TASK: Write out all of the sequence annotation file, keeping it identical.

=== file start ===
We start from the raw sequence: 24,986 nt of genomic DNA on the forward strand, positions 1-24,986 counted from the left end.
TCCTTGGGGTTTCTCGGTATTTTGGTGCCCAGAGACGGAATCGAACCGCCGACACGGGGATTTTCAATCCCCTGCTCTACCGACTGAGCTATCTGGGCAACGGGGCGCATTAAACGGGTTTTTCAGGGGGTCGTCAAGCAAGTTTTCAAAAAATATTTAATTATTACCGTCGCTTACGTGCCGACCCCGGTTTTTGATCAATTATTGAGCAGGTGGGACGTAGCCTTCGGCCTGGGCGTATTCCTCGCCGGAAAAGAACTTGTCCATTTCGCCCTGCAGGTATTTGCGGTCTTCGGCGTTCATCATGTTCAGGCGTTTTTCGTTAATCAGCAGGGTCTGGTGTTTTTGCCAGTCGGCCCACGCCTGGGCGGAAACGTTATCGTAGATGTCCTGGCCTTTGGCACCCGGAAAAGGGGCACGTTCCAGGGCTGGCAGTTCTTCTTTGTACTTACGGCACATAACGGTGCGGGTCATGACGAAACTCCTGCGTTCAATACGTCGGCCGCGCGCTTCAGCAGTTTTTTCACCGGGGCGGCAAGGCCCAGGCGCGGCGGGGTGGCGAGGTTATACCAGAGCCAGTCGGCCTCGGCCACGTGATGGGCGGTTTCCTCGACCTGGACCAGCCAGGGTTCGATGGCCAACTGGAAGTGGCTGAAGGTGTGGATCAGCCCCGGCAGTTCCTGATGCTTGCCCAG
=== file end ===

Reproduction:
We start from the raw sequence: 24,986 nt of genomic DNA on the forward strand, positions 1-24,986 counted from the left end.
TCCTTGGGGTTTCTCGGTATTTTGGTGCCCAGAGACGGAATCGAACCGCCGACACGGGGATTTTCAATCCCCTGCTCTACCGACTGAGCTATCTGGGCAACGGGGCGCATTAAACGGGTTTTTCAGGGGGTCGTCAAGCAAGTTTTCAAAAAATATTTAATTATTACCGTCGCTTACGTGCCGACCCCGGTTTTTGATCAATTATTGAGCAGGTGGGACGTAGCCTTCGGCCTGGGCGTATTCCTCGCCGGAAAAGAACTTGTCCATTTCGCCCTGCAGGTATTTGCGGTCTTCGGCGTTCATCATGTTCAGGCGTTTTTCGTTAATCAGCAGGGTCTGGTGTTTTTGCCAGTCGGCCCACGCCTGGGCGGAAACGTTATCGTAGATGTCCTGGCCTTTGGCACCCGGAAAAGGGGCACGTTCCAGGGCTGGCAGTTCTTCTTTGTACTTACGGCACATAACGGTGCGGGTCATGACGAAACTCCTGCGTTCAATACGTCGGCCGCGCGCTTCAGCAGTTTTTTCACCGGGGCGGCAAGGCCCAGGCGCGGCGGGGTGGCGAGGTTATACCAGAGCCAGTCGGCCTCGGCCACGTGATGGGCGGTTTCCTCGACCTGGACCAGCCAGGGTTCGATGGCCAACTGGAAGTGGCTGAAGGTGTGGATCAGCCCCGGCAGTTCCTGATGCTTGCCCAG